Alberta’s Green Economy Could Produce 67,200 New Jobs by 2030

The Pembina Institute has tapped into the innovative and entrepreneurial spirit of Albertans to produce a job creation plan that could begin decarbonizing the provincial economy and generate 67,200 jobs—or 67% of the current fossil work force—by 2030.

Ottawa Mulls Hydrogen and EV Strategies as Economic Recovery Plan Takes Shape

The federal government is simultaneously developing a new hydrogen strategy and working through some of the details and complexities of stepped-up electric vehicle deployment as the country’s green recovery plans continue to take shape, according to two recent reports in the Globe and Mail.

New EV Battery Would Run 16 Years, 1.25 Million Miles, Manufacturer Claims

China’s Contemporary Amperex Technology Co.(CATL), the largest battery maker in the world and the supplier for Tesla and Volkswagen AG, says it has created a battery with a lifespan of 16 years and running capacity of 1.24 million miles (1.99 million kilometres), an innovation with the potential to ignite the marketability of electric vehicles.

Firefighters Douse Flames Near South California Solar Plant

European Hyperloop Could Get New Attention in Pandemic Recovery

Solar Means More Pollution from Lead-Acid Batteries for Some Developing Countries

Italian Fossil Eni Embraces ‘Energy Evolution’, Green Transition

Minnesota Band Receives $46M for Net-Zero Project

Sioux Solar Development ‘Empowers’ Standing Rock

U.S. Companies Bought 4.4 GW of Wind in 2019

Report Flags Mini-Grids as ‘Missing Piece’ for Electrification

Florida Utility Falls Behind on Energy Efficiency

Efficiency Could Help U.S. Pot Farms Avert New Highs in Energy Consumption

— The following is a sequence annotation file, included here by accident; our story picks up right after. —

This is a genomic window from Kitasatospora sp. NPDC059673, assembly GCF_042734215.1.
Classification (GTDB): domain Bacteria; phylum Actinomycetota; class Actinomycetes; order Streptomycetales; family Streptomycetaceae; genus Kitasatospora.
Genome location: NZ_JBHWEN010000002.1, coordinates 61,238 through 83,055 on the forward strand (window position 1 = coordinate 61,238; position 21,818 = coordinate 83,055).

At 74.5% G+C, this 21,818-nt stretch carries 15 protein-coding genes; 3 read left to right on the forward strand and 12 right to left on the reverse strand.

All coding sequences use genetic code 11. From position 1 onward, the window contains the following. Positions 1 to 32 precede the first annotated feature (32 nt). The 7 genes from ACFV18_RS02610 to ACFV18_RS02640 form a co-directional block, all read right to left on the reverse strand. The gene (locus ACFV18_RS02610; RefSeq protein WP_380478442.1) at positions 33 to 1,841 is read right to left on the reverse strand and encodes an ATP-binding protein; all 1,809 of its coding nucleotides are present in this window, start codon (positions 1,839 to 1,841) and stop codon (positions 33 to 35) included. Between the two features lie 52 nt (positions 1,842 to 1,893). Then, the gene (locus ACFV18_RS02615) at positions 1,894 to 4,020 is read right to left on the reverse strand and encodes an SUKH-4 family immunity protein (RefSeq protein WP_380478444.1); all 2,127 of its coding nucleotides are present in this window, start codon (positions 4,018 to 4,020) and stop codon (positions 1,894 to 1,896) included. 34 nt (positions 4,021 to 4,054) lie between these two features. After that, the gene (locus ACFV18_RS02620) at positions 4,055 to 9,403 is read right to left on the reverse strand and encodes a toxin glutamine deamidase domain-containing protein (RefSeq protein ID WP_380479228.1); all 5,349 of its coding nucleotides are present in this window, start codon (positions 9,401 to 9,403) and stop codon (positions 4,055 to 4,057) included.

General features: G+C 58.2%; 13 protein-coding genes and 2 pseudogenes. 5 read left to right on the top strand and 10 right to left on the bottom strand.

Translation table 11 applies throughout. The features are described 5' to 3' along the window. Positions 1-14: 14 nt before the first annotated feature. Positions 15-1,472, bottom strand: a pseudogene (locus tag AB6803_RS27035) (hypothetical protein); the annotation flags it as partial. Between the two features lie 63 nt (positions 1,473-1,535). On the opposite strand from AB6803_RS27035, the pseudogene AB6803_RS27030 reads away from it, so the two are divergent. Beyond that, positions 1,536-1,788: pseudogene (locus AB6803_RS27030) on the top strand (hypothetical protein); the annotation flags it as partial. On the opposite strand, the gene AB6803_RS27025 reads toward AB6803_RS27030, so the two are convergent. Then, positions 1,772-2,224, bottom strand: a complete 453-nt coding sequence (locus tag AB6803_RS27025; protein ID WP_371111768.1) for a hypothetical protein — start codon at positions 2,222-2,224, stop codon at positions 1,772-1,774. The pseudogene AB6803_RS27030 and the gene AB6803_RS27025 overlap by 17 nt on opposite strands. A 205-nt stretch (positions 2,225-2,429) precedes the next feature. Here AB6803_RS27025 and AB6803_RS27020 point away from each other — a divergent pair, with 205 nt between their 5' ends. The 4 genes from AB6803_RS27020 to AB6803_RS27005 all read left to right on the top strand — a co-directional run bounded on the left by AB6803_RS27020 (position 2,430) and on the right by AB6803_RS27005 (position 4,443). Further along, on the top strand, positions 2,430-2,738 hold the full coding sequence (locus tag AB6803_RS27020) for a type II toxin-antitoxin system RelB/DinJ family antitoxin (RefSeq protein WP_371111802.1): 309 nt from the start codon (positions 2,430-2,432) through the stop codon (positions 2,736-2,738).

Compostable Bioplastics Could Come from Seeds, Fish Scales

Government Stimulus Packages Lock In Fossil Growth, Squander Opportunity for Green Recovery, Global Assessment Warns

Too many governments are squandering the opportunity to build a green recovery in the wake of the COVID-19 pandemic, directing dollars to technologies that will lock in their dependence on fossil fuels, the Paris-based REN21 Secretariat warned yesterday with the release of its Renewables 2020 Global Status Report.

Racial Injustice Casts Shadow Over Clean Energy Boom

America’s clean energy sector could have a bright future, pushing down electricity costs, cleaning up emissions, and potentially supporting hundreds of thousands of new jobs for years to come—but if all Americans are to benefit, much work needs to be done to address injustice in the sector, say industry observers.

UK Could Net 700,000 Low-Carbon, Renewable Jobs by 2030

Britain Goes Two Months Without Coal

UK Renewables Surge as Power Demand Shrinks

700-MW Offshore Wind Farm in Japan to Start Construction in 2021

Invenergy Pulls the Plug on Missouri Wind Farm

Australia’s Morrison Wastes $700-Million Opportunity to Push Home Energy Efficiency

Aviation Drives Rising Interest in Hydrogen Fuel

Florida Company Looks for Green Energy from Gulf Stream Current

Swiss Researchers Develop Recipe for Eco-Concrete

World’s Biggest Solar Boat Completes World Tour

Alberta Shuts Energy Efficiency Agency, Eliminates Cabinet Approval for New Tar Sands/Oil Sands Projects

Alberta is moving to phase out its energy efficiency agency and allow future tar sands/oil sands projects to proceed without cabinet approval under a 14-point omnibus bill introduced last Thursday, prompting the energy efficiency community to scorch the Jason Kenney government for shutting down a job-creating program in the midst of a deep recession.

Canada’s Green Recovery Could Produce 6.7 Million Job-Years, Cut 237 Megatonnes of Emissions by 2030

Canada could create 6.7 million person-years of quality employment by 2030, reduce greenhouse gas emissions by 237 million tonnes from 2018 levels, make homes and workplaces more comfortable and flood-resistant, and save citizens C$39 billion per year in fuel, heat, and electricity by embracing a green recovery from the coronavirus pandemic, analysts Ralph Torrie and Céline Bak and publisher Toby Heaps argue, drawing on a series of seven Building Back Better webinars hosted by Corporate Knights.